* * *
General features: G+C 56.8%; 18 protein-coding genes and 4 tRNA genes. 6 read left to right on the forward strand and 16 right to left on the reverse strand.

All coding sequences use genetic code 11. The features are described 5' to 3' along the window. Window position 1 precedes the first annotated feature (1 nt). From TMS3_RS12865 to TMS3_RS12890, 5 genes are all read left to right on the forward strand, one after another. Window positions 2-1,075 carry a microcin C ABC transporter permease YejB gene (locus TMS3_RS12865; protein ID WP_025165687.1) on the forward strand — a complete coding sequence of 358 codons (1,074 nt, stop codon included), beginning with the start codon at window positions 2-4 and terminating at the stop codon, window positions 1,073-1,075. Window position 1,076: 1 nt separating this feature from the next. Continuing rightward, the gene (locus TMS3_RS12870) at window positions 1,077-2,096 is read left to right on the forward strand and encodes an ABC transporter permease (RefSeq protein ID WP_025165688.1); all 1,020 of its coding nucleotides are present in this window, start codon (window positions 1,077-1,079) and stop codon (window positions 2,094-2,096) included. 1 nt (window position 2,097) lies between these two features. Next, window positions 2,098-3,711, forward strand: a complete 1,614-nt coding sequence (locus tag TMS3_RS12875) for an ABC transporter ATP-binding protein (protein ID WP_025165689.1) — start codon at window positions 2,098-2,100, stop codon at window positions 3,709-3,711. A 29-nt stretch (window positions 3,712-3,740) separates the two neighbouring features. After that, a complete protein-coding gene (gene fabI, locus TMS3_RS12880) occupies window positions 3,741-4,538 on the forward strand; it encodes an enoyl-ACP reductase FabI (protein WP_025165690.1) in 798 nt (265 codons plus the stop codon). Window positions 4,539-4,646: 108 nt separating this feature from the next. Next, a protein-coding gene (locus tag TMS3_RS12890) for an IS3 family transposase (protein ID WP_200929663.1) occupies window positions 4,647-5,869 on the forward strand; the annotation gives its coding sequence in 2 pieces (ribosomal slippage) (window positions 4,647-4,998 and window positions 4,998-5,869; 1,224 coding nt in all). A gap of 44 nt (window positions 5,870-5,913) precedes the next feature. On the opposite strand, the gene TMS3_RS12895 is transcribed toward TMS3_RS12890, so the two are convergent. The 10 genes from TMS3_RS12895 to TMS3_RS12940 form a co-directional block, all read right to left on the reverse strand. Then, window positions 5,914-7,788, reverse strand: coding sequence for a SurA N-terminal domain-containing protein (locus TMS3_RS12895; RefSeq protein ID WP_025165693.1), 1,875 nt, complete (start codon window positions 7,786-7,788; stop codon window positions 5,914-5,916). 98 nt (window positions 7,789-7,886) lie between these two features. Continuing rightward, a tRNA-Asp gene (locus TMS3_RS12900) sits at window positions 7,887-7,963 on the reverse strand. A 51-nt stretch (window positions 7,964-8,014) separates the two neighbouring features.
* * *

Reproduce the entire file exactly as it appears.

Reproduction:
General features: G+C 56.8%; 18 protein-coding genes and 4 tRNA genes. 6 read left to right on the forward strand and 16 right to left on the reverse strand.

All coding sequences use genetic code 11. The features are described 5' to 3' along the window. Window position 1 precedes the first annotated feature (1 nt). From TMS3_RS12865 to TMS3_RS12890, 5 genes are all read left to right on the forward strand, one after another. Window positions 2-1,075 carry a microcin C ABC transporter permease YejB gene (locus TMS3_RS12865; protein ID WP_025165687.1) on the forward strand — a complete coding sequence of 358 codons (1,074 nt, stop codon included), beginning with the start codon at window positions 2-4 and terminating at the stop codon, window positions 1,073-1,075. Window position 1,076: 1 nt separating this feature from the next. Continuing rightward, the gene (locus TMS3_RS12870) at window positions 1,077-2,096 is read left to right on the forward strand and encodes an ABC transporter permease (RefSeq protein ID WP_025165688.1); all 1,020 of its coding nucleotides are present in this window, start codon (window positions 1,077-1,079) and stop codon (window positions 2,094-2,096) included. 1 nt (window position 2,097) lies between these two features. Next, window positions 2,098-3,711, forward strand: a complete 1,614-nt coding sequence (locus tag TMS3_RS12875) for an ABC transporter ATP-binding protein (protein ID WP_025165689.1) — start codon at window positions 2,098-2,100, stop codon at window positions 3,709-3,711. A 29-nt stretch (window positions 3,712-3,740) separates the two neighbouring features. After that, a complete protein-coding gene (gene fabI, locus TMS3_RS12880) occupies window positions 3,741-4,538 on the forward strand; it encodes an enoyl-ACP reductase FabI (protein WP_025165690.1) in 798 nt (265 codons plus the stop codon). Window positions 4,539-4,646: 108 nt separating this feature from the next. Next, a protein-coding gene (locus tag TMS3_RS12890) for an IS3 family transposase (protein ID WP_200929663.1) occupies window positions 4,647-5,869 on the forward strand; the annotation gives its coding sequence in 2 pieces (ribosomal slippage) (window positions 4,647-4,998 and window positions 4,998-5,869; 1,224 coding nt in all). A gap of 44 nt (window positions 5,870-5,913) precedes the next feature. On the opposite strand, the gene TMS3_RS12895 is transcribed toward TMS3_RS12890, so the two are convergent. The 10 genes from TMS3_RS12895 to TMS3_RS12940 form a co-directional block, all read right to left on the reverse strand. Then, window positions 5,914-7,788, reverse strand: coding sequence for a SurA N-terminal domain-containing protein (locus TMS3_RS12895; RefSeq protein ID WP_025165693.1), 1,875 nt, complete (start codon window positions 7,786-7,788; stop codon window positions 5,914-5,916). 98 nt (window positions 7,789-7,886) lie between these two features. Continuing rightward, a tRNA-Asp gene (locus TMS3_RS12900) sits at window positions 7,887-7,963 on the reverse strand. A 51-nt stretch (window positions 7,964-8,014) separates the two neighbouring features.